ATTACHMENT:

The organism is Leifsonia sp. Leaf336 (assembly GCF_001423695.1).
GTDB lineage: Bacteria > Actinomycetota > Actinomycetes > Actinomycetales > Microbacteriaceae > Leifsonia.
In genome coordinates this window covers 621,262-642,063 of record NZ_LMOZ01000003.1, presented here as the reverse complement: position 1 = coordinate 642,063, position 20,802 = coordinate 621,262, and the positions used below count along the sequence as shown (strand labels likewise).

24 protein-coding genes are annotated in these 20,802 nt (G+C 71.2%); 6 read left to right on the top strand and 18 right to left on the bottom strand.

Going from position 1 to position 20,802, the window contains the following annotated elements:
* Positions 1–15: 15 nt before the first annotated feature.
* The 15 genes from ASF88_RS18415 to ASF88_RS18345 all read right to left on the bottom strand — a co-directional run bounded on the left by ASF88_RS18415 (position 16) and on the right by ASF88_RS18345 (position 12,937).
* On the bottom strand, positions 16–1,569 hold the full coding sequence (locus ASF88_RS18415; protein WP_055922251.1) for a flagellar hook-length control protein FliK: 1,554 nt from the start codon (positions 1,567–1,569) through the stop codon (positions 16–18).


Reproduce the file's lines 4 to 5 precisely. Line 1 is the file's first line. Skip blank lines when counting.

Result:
24 protein-coding genes are annotated in these 20,802 nt (G+C 71.2%); 6 read left to right on the top strand and 18 right to left on the bottom strand.

Going from position 1 to position 20,802, the window contains the following annotated elements: